October 2020
Volume 20, Issue 11
Open Access
Vision Sciences Society Annual Meeting Abstract  |   October 2020
Foveal and peripheral vision for assessing the quality of computer-generated images
Author Affiliations & Notes
  • Vasiliki Myrodia
    University of Lille, UMR CNRS 9193 - SCALab - Sciences Cognitives et Sciences Affectives, F-59000 Lille, France
  • Samuel Delepoulle
    Universite Cote d Opale - LISIC - Laboratoire d Informatique Signal et Image de la Cote d Opale, Calais, France
  • Laurent Madelain
    University of Lille, UMR CNRS 9193 - SCALab - Sciences Cognitives et Sciences Affectives, F-59000 Lille, France
    Aix Marseille Universite, UMR 7289 CNRS, Institut de Neurosciences de la Timone, Marseille, France
  • Footnotes
    Acknowledgements  Funding from ANR grant ANR-17-CE38-0009
Journal of Vision October 2020, Vol.20, 355. doi:https://doi.org/10.1167/jov.20.11.355
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      Vasiliki Myrodia, Samuel Delepoulle, Laurent Madelain; Foveal and peripheral vision for assessing the quality of computer-generated images. Journal of Vision 2020;20(11):355. doi: https://doi.org/10.1167/jov.20.11.355.

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      © ARVO (1962-2015); The Authors (2016-present)

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Abstract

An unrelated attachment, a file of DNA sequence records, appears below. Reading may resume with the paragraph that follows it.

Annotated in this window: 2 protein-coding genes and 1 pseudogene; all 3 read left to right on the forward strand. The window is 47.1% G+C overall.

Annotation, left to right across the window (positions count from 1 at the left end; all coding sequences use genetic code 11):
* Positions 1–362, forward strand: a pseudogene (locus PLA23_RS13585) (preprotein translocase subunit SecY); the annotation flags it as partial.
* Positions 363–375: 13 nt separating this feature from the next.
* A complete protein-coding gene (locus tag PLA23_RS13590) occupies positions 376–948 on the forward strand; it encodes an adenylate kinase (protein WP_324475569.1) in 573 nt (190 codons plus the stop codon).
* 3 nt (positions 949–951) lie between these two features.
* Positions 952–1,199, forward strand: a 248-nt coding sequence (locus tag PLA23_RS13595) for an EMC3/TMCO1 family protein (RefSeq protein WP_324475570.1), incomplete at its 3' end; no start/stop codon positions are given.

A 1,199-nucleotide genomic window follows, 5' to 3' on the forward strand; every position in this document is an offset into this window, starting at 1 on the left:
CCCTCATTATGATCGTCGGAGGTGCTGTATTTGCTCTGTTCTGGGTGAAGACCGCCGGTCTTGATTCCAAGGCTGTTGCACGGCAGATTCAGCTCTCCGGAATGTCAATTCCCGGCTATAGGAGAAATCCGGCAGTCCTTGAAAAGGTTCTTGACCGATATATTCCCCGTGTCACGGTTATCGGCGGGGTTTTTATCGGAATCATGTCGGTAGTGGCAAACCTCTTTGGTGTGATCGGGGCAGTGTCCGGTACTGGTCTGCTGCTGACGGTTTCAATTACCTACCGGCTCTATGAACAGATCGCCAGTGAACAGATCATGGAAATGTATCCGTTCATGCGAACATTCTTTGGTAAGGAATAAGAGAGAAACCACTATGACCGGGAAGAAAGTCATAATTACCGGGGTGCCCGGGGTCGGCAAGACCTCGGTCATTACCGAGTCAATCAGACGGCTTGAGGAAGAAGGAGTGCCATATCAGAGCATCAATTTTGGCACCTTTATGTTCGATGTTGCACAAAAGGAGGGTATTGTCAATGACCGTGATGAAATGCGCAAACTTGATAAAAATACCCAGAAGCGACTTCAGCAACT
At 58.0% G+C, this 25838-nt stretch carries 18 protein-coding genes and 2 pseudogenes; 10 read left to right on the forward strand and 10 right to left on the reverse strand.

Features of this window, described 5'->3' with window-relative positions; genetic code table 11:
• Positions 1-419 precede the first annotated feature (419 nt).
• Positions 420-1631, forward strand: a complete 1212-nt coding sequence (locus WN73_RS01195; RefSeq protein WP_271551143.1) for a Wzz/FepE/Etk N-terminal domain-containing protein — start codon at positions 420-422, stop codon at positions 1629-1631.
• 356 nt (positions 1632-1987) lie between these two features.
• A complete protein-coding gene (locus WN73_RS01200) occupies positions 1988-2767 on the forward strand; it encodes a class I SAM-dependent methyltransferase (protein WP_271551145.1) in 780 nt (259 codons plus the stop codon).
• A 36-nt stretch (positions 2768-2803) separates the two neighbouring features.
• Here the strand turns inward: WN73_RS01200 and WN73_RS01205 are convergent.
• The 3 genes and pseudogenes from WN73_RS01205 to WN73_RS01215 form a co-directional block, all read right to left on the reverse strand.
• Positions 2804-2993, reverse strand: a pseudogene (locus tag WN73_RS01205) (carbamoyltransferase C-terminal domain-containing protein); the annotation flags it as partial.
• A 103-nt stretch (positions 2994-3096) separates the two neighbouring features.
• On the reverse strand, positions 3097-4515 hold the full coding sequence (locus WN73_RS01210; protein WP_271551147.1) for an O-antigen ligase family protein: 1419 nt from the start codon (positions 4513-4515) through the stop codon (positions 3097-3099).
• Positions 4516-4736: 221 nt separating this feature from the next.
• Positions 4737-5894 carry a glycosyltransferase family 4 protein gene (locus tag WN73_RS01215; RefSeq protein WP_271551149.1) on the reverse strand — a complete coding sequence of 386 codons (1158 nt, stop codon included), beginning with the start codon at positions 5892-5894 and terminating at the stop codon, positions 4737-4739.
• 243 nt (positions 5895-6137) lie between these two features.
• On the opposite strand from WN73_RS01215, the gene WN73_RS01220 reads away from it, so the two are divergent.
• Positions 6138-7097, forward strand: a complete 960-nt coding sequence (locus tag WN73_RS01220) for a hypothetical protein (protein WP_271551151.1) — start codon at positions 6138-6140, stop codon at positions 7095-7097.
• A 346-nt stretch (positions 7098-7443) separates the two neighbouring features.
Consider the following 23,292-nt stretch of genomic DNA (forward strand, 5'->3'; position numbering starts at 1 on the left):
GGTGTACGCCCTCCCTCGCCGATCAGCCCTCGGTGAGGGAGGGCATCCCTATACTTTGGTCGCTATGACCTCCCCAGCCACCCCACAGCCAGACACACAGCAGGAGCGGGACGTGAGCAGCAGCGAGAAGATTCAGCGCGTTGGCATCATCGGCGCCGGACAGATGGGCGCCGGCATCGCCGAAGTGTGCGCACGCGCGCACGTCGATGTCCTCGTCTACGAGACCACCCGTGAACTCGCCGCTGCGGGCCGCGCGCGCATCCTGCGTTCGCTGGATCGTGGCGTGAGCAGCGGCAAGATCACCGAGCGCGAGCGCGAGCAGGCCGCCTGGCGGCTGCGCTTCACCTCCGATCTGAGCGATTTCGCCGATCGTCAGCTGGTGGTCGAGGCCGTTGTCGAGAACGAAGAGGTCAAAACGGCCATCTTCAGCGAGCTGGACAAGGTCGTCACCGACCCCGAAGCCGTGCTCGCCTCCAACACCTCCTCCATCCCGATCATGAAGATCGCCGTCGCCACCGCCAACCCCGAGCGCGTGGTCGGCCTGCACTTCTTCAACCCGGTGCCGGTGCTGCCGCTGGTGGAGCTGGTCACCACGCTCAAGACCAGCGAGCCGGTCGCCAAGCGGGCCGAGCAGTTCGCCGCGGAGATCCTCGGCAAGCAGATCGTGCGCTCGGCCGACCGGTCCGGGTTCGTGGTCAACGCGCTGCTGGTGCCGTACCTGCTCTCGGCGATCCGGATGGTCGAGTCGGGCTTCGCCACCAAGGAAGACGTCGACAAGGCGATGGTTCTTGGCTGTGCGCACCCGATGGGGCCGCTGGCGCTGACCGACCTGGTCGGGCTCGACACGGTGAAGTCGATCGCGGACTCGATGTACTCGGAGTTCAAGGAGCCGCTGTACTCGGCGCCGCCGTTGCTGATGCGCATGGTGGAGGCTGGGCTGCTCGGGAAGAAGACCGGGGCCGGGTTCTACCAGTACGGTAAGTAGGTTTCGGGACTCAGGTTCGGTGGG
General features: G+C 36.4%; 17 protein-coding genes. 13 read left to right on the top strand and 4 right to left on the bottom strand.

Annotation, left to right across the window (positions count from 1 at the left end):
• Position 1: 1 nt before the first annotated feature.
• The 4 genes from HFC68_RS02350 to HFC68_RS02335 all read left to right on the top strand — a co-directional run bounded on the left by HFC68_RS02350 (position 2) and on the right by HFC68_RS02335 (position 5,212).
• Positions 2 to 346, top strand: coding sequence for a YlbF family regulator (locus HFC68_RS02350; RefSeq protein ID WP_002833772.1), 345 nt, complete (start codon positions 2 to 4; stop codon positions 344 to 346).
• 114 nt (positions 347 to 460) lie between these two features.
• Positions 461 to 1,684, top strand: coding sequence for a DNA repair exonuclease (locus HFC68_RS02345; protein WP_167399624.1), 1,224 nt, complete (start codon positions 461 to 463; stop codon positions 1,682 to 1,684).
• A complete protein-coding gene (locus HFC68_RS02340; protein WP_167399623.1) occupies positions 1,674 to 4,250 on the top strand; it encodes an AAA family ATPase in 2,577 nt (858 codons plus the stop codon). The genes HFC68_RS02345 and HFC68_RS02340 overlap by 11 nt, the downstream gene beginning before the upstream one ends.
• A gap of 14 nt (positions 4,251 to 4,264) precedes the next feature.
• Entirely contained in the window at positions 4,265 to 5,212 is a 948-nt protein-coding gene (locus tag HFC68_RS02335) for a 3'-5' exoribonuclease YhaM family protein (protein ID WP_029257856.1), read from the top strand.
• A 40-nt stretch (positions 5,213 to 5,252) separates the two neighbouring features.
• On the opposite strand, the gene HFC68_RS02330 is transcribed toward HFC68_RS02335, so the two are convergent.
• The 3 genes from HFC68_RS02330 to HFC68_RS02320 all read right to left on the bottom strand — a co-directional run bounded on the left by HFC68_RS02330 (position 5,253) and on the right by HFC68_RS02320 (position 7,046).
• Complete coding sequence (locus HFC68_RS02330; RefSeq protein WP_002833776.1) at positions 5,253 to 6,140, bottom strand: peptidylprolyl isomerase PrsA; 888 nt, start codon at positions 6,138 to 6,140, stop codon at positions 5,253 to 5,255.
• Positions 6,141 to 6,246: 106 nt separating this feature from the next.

Computer-generated images (CGIs) are commonly used in printed and electronic media. The algorithms used to produce photorealistic CGIs induce visual noise, which varies inversely with computation time. Our research aims at improving this process by decreasing the computing time without a detectable loss of visual quality. This study is based on our previous work, quantifying the 50% perception threshold (PT) for each participant. To compare foveal versus peripheral information extraction, we conducted two experiments using sets of images at different stages of computation (i.e. with various noise levels) from two different CGIs. In both experiments, each image was cut and then merged with the highest quality image (reference image; RI). Participants were asked to report whether the displayed pictures were composed of two different images or a single one in a 2AFC task. In Experiment 1 (n=20), we investigated the observer's ability to assess the image quality using only peripheral vision. For the peripheral vision, we displayed pictures composed of the RI and the PT-image. For the central vision, we used a gaze-contingent paradigm to display the highest quality image through a Gaussian transparency mask at the gaze position. The mask diameter was adjusted on each trial using a QUEST+ Bayesian adaptive method. Results indicate that a mask of about 100 pixels (3.62deg) significantly impairs the observer's ability to report a quality difference. In Experiment 2 (n=4), we recorded the observers’ scan-paths of scene exploration while performing the 2AFC task. The composed picture used three categories of images depending on the amount of noise (high, at PT, and low). Results show longer fixation durations in information-rich areas. Furthermore, participants are capable of reporting the quality difference for the high-noise and PT-images. These data reveal how visual information is extracted to detect different CGI qualities and could help optimizing CGI computation.

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